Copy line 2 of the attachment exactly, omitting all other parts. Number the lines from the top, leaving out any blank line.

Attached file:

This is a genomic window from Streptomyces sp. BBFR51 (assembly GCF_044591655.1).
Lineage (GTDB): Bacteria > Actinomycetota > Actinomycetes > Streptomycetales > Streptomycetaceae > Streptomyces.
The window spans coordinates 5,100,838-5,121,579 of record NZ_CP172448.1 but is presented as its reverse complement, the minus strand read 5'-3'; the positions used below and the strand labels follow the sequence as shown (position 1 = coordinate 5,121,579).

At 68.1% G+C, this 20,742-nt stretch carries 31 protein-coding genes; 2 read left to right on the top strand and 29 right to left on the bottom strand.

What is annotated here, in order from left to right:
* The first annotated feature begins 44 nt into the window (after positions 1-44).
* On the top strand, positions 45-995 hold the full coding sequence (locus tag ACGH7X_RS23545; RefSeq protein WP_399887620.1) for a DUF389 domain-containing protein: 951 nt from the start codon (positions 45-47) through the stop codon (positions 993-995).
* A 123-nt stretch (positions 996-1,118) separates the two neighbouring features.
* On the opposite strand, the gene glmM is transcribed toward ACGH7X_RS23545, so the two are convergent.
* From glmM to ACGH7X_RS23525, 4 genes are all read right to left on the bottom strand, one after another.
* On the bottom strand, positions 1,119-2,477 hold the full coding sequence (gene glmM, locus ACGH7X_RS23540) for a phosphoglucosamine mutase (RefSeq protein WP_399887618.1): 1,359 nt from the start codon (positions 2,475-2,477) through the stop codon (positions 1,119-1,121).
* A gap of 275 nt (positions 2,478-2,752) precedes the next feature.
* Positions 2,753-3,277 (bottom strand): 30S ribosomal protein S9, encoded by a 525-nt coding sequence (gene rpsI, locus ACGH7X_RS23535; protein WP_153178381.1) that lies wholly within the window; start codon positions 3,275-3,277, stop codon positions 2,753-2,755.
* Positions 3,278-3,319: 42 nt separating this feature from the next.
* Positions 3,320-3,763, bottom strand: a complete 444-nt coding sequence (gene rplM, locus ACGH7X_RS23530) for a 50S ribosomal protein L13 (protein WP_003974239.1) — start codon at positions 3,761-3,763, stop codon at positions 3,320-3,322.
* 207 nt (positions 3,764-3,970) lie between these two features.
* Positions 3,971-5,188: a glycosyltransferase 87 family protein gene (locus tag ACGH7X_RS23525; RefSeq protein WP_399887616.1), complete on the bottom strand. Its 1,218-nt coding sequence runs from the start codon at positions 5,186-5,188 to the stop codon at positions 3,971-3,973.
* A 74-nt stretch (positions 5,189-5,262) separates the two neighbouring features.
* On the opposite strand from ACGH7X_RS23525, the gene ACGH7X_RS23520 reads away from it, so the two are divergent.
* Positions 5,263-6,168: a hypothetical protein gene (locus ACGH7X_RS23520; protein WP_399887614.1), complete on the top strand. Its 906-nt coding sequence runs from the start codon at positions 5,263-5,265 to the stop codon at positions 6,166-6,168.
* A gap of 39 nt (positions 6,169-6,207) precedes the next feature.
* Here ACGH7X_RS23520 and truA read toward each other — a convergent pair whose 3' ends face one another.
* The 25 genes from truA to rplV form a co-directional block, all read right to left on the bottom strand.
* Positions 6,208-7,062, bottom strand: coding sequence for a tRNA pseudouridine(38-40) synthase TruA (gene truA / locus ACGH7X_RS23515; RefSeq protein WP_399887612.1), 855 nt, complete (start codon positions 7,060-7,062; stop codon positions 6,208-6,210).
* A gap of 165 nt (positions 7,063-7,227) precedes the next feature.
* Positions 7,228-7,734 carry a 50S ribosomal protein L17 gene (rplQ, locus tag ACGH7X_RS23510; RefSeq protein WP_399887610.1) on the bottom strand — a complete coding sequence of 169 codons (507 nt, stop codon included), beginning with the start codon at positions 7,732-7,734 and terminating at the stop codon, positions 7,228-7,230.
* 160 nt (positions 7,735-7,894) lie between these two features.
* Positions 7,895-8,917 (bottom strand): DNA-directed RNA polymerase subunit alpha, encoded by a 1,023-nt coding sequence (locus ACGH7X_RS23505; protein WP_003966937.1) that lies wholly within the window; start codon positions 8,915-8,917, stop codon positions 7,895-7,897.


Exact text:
Lineage (GTDB): Bacteria > Actinomycetota > Actinomycetes > Streptomycetales > Streptomycetaceae > Streptomyces.